No prams allowed: where singles rule

ACCORDING to 2009 statistics from the Office of National Statistics General Household Survey, the number of single women has more than doubled over the past three decades.

Singleness is on the rise and London is increasingly being divided into two camps: buzzy, occasionally gritty singleton hotspots stuffed to the rafters with bars – and family areas, where the pram (not the drunken ramble home) rules.

Still, with prices sky-rocketing all over central London and the din of your smug married friends making it feel like a maisonette in Putney or Wandsworth are the only options worth aspiring to, we thought it worth glancing at the city’s best options for single buyers.

Islington continues to attract the well-off singleton – often, according to Nik Stylianou, of Chesterton Humberts’ Islington office, funded by the bank of mum and dad. It’s no secret that Upper Street and the other areas between Angel and Highbury are heaving with nightspots, boutiques and restaurants. But with prices at a high, “Islington” is expanding outwards, with the area east of Cannonbury stretching towards Dalston – de Beauvoir in particular – attracting the single person’s pound. Improved transport links – with revamped routes straight to the City – help, as do a preponderance of gastro-pubs. The Alma, the Talbot, the Marquess Tavern, the Wellington and the House are all favourites among a young, hip crowd in this area.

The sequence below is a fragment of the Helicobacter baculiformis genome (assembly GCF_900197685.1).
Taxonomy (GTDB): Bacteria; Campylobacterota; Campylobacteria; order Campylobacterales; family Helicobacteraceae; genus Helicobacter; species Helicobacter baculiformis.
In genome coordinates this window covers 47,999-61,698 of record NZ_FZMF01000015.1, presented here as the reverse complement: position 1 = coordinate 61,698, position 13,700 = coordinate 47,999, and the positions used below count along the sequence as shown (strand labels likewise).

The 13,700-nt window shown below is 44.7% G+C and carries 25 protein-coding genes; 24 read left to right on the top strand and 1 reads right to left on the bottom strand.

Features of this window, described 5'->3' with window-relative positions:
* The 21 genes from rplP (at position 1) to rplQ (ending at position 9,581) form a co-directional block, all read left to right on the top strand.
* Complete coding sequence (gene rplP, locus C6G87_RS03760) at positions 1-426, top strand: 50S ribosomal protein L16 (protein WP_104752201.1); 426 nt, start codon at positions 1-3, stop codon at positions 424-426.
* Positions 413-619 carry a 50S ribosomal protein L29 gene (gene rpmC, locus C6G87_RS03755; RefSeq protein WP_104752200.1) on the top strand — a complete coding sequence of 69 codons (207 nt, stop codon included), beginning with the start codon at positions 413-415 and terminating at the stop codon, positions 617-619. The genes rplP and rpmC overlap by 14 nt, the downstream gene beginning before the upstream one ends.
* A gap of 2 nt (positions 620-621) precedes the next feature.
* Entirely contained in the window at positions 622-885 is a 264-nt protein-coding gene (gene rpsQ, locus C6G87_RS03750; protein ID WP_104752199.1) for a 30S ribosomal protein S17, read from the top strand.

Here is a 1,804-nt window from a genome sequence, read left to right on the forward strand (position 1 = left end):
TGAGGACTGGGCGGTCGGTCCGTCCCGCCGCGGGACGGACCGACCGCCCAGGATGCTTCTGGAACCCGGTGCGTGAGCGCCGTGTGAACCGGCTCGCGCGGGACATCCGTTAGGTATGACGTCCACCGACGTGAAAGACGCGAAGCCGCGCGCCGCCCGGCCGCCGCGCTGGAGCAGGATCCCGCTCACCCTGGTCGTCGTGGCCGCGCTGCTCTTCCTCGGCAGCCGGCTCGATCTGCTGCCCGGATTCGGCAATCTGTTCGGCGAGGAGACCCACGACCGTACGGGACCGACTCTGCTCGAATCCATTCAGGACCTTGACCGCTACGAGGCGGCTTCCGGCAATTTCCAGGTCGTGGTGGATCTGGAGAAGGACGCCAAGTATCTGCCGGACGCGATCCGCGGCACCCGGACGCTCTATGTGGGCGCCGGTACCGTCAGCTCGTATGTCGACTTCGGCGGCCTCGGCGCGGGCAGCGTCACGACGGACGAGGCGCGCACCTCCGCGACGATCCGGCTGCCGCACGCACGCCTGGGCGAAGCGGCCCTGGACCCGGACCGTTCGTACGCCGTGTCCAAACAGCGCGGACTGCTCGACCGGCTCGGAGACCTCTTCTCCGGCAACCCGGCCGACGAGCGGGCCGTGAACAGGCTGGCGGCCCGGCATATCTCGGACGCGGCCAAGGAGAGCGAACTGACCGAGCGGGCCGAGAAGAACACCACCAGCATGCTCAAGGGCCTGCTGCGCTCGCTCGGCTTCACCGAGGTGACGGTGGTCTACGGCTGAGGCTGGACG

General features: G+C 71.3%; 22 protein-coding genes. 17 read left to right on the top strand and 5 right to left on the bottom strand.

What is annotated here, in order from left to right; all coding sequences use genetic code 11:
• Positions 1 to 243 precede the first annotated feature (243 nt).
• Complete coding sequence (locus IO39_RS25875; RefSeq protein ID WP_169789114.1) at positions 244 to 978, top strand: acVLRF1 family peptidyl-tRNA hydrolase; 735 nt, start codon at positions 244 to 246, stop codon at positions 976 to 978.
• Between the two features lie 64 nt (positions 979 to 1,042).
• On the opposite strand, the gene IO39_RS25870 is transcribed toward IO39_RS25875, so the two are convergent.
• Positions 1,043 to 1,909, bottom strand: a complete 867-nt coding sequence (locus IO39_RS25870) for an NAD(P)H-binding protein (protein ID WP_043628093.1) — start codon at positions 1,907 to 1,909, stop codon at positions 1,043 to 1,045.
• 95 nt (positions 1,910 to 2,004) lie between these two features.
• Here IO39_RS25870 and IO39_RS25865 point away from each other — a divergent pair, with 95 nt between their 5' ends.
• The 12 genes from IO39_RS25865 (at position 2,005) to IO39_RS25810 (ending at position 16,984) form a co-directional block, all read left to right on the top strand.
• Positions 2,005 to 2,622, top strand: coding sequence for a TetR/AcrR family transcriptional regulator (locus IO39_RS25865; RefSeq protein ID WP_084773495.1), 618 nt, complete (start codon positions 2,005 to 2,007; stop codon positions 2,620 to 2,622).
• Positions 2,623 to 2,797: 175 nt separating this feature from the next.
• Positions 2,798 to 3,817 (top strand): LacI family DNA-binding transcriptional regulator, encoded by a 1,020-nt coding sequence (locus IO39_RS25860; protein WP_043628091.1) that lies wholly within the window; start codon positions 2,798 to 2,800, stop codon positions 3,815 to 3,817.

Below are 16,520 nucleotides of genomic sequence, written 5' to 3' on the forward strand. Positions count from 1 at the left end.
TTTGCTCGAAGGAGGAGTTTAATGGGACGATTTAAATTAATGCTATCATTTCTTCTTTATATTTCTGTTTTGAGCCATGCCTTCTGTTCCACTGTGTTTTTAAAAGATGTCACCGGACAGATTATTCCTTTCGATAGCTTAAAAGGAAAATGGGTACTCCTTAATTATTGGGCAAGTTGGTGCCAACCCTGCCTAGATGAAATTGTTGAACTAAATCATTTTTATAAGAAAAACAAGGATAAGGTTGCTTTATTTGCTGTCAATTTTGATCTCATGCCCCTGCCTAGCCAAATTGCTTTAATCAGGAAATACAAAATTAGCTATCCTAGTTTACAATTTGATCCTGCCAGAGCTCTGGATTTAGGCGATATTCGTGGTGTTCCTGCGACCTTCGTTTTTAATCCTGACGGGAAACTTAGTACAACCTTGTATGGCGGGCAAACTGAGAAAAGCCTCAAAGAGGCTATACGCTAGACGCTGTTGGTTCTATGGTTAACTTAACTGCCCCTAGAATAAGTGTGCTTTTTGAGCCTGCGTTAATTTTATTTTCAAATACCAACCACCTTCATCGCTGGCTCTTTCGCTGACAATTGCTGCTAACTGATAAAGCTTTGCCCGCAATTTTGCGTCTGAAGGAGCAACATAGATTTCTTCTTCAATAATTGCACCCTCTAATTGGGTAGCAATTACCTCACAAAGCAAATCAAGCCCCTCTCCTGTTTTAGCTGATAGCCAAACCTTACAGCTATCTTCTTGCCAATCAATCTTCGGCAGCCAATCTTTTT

Balham has also come of age as a singleton’s hotspot – replacing the now-expensive (and family-happy) Clapham. Toby Turnage, of Douglas & Gordon in Balham, says his office is being inundated with requests for one-bedroom flats.

“You’re still getting a bit more for your money down here – which is important if you’re not raising a deposit with anyone else,” he says. There are family-oriented pockets here but off Balham High Road, the good-timers rule.

Soho is the biggest story in the rise of the singleton – simply because many former offices have now been acquired by developers and turned into flats for sale. A decade ago, only the most hardened gritty city types would have contemplated living in Soho – now, according to Rob Hill, of Soho-based estate agents Greater London Properties, both the pink and straight pound are trickling in. There’s more stock, but massive gentrification of the area (the number of top-flight restaurants and swanky bars to open in Soho the last few years is staggering) have made it more tempting. That said, it’s far less expensive than Mayfair, so offers a perfect location in the heart of Zone One, with options for boozing, partying and eating 24 hours a day.